As a family, we love our dining table. It’s where we eat together, paint and draw, play board games, sit around and drink tea… it’s pretty much where we live together.
It’s the heart of our family community, and of our wider interactions with friends. When we think of our most treasured times in Boston, they often revolve around our massive oak table.
I have so many memories:
- being able to casually invite 8 people round for lunch after church;
- playing a huge game of Risk late into the night with ten amateur war lords;
- times of arts and
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Our house is full of cardboard. Boxes everywhere. Empty and full, labelled and unlabelled. I estimate we’ve used a kilometre of brown tape in the last month. We are moving house in 10 days, and packing is always hard work.
It doesn’t seem like just four years since we were last at this point. Back in 2012, we moved to Boston. Since then, we’ve had a daughter, become part of a thriving church, lived in Africa for 9 months, lost a bit of weight, and I’ve even bought a snood…
We love Boston. … Continue reading →
Back at the turn of the year, we shared a blog post that talked about our desire for a lifestyle that more unconditionally reflects our convictions.
After much prayer – thanks to everyone who has supported us through our prayer updates – and after much discussion, and, ultimately, just deciding to take the plunge through our uncertainty, we have made the decision to move to Warrington and join Eden Latchford.
Every trip to Warrington has been hard work. Most of this has been because we’ve been constantly trying to process whether or not we want to move there. Underlying … Continue reading →
This is part of a longer reflection on 2015 which Chris has put on his blog.
Feel free to read Looking back at 2015 at allaboutchris.org.
The bible is full of phrases like this:
“And calling the crowd to him with his disciples, he said to them, “If anyone would come after me, let him deny himself and take up his cross and follow me. For whoever would save his life will lose it, but whoever loses his life for my sake and the gospel’s will save it.”
When I read a passage like that, I think: … Continue reading →
Our final experience of driving in America was our journey from Philadelphia to JFK airport. Obviously, we got lost, and arrived at the car hire drop-off at literally 12:31, crossing the line into late by 1 minute; luckily we managed to get away with this terrible crime with no further charges.
My takeaway from a month and 3,000 miles of driving in America? After paying $16 to cross the Verrazano-Narrows Bridge, I’m never going to complain about the Dartford Crossing again!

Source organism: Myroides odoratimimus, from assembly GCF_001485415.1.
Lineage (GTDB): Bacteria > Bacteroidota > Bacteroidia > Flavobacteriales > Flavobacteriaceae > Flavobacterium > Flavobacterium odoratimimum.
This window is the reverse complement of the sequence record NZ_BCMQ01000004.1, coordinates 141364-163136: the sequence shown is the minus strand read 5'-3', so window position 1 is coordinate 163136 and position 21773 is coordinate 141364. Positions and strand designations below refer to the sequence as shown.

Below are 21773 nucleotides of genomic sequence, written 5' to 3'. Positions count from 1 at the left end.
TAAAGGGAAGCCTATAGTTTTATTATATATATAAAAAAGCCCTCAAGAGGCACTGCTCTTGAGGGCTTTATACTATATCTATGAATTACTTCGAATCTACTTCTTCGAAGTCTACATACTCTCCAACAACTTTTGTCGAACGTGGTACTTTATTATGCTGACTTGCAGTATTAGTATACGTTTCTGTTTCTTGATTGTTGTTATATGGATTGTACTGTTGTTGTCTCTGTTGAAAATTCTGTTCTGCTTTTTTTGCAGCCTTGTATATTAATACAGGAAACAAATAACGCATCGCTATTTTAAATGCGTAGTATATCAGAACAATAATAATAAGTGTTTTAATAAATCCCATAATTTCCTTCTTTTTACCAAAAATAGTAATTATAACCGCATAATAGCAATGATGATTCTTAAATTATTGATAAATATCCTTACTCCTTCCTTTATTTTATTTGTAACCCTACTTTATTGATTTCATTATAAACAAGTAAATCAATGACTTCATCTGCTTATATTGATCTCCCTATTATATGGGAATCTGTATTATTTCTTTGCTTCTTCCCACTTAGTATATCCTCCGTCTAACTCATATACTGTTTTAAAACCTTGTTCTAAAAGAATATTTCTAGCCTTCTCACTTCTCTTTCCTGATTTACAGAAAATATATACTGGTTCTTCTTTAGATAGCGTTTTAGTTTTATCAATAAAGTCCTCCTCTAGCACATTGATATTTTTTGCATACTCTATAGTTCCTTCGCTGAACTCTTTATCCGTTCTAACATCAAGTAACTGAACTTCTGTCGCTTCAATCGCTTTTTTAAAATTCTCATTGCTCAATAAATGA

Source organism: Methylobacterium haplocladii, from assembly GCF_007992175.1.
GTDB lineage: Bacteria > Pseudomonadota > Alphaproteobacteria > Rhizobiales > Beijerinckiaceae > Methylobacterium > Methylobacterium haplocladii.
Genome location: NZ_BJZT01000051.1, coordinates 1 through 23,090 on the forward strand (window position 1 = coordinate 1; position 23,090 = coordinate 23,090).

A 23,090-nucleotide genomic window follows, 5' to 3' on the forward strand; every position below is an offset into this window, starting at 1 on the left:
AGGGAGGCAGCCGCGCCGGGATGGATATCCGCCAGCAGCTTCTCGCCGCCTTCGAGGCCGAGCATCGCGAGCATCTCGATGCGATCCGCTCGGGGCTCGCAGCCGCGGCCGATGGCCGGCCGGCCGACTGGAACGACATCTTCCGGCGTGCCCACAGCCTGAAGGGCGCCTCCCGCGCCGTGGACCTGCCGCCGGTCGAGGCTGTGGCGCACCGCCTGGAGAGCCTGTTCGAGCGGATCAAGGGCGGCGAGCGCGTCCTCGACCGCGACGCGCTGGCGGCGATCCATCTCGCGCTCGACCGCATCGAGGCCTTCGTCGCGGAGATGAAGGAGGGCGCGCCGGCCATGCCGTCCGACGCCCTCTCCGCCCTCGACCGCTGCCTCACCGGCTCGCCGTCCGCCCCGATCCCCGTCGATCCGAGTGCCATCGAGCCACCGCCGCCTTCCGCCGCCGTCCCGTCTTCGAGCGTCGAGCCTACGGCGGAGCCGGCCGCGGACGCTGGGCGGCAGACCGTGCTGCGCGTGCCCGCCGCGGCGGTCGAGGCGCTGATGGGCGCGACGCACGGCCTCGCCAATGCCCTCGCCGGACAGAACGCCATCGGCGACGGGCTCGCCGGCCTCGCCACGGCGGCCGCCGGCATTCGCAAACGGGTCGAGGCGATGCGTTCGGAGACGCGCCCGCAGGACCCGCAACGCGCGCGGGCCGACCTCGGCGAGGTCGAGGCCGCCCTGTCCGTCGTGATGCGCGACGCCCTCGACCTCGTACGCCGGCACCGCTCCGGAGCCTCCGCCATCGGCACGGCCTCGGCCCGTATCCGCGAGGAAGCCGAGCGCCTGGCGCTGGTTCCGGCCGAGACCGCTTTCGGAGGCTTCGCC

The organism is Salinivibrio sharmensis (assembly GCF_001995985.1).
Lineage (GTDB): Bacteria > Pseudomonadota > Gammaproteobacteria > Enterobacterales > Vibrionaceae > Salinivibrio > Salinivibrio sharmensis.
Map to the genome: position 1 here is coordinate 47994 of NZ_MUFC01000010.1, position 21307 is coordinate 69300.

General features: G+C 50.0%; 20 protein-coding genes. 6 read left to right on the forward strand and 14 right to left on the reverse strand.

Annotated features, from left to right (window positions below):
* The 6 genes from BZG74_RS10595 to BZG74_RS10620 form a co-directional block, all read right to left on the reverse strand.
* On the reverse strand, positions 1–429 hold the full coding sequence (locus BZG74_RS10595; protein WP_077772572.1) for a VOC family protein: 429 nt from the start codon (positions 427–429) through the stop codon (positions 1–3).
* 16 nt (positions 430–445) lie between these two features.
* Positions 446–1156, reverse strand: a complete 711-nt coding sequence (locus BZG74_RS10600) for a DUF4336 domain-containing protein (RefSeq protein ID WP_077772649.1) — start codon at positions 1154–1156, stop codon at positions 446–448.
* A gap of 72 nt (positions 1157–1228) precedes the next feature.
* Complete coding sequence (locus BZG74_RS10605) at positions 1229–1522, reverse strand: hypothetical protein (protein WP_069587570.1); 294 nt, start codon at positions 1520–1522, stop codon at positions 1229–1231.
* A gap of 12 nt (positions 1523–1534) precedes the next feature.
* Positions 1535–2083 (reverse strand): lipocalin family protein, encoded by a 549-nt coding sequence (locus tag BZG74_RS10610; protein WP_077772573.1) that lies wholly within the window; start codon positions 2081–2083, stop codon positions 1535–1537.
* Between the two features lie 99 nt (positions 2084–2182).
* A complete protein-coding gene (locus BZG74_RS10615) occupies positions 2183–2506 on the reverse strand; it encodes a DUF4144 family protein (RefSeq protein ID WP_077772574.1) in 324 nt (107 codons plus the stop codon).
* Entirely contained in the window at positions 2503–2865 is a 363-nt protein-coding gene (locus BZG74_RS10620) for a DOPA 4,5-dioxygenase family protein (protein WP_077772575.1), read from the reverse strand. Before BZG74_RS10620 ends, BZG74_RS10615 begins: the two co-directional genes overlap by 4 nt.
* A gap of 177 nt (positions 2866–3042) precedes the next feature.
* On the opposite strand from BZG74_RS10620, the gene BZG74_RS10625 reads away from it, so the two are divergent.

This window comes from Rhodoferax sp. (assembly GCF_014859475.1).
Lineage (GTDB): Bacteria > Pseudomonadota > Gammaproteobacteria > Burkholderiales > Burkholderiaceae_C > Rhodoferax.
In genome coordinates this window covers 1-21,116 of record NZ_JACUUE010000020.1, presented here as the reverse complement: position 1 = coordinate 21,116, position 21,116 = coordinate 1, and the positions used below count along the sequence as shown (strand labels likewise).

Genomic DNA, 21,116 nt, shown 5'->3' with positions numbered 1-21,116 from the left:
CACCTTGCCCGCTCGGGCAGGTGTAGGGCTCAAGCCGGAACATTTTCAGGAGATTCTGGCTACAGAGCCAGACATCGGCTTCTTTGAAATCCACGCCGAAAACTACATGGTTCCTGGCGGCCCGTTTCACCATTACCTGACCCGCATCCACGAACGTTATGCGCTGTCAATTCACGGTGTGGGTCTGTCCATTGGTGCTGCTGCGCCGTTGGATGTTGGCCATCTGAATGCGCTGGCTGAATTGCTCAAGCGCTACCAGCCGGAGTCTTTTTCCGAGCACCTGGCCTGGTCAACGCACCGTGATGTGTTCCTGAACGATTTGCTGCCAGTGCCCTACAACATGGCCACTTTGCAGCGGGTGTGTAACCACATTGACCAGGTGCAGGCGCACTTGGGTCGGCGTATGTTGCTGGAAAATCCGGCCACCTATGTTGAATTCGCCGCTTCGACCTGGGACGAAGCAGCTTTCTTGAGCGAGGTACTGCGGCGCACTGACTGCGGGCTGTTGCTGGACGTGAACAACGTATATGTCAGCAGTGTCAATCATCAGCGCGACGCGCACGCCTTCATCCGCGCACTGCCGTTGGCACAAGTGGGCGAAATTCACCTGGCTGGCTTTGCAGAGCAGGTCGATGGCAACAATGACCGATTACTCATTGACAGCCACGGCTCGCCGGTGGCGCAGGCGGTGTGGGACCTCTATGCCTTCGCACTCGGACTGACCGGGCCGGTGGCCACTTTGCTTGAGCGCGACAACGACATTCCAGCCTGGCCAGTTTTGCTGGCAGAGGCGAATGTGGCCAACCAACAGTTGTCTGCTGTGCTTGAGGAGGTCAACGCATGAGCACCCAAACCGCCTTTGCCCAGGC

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Following on from our stay with the Simple Way, we visited members of InnerChange, also in Philadelphia. For the first time since arriving in America, that meant our drive between communities was just 10 minutes – a refreshing change from full days spent on the road.
Joen had been ill for two days in Charlotte, slowly getting better by Washington, but remaining very moany, unsettled and miserable for around 4 days. When we arrived at the Chris and Sam’s home, we were in desperate need of the feeling of “home”.
As we walked into the Baker Evens home … Continue reading →
Three weeks on the road is definitely an action packed experience. A few days ago, we said goodbye to our new friends at Grace & Main in Danville, then stopped over briefly in Washington DC, before driving for another 3 hours further north.
The last 2 days we have been in Potter Street in Philadelphia, visiting the people and neighbourhoods of the Simple Way.
Most of you reading this will be familiar with the Simple Way: made internationally famous by Shane Claiborne’s book “Irresistible Revolution”. Pretty much every single person we have talked to on this trip … Continue reading →
After our fantastic time with the guys at QC Family Tree, we drove a few more hours North, and arrived at Grace & Main Fellowship in Danville, Virginia.
Grace & Main is an intentional community that values hospitality highly. Starting around 5 years ago in response to a dangerously challenging book club, they now have several community houses spread across the city, and a community garden large enough to be thought of as an urban farm.
A small group of friends, they moved from book study to a practice they referred to as “Roving Feasts”, making tens of packed … Continue reading →
Fresh from our stay at Koinonia, we made our way to Charlotte, North Carolina, with a brief stopover in Atlanta. QC Family Tree were to be our latest
Pulling into the neighbourhood was a familiar feeling. Slightly tatty wooden houses, with cars in a similar state of disrepair, a populace very visible on the streets. Much like the majority of communities we’ve visited, QC Family Tree is located on the edge of empire, an area that once comprised a stable, well-off neighbourhood, now far less economically and socially prosperous.
Joen enjoying the free porch library
It was … Continue reading →
Chris: After our whistlestop trip to Alterna, we drove to the southernmost part of our American tour: Koinonia Farm, in Americus, South Georgia.
Koinonia Farm is a pretty unique place. Formed half a century ago by some white farmers, it was an oasis of progressive freedom in the otherwise staunchy conservative South. Workers taken on at a daily rate were paid the same, regardless of their skin colour. Suffice it to say, this was not a popular attitude to have during the federally imposed desegregation of schools; throughout the 60s, Koinonia had regular protests, and warning shooting from … Continue reading →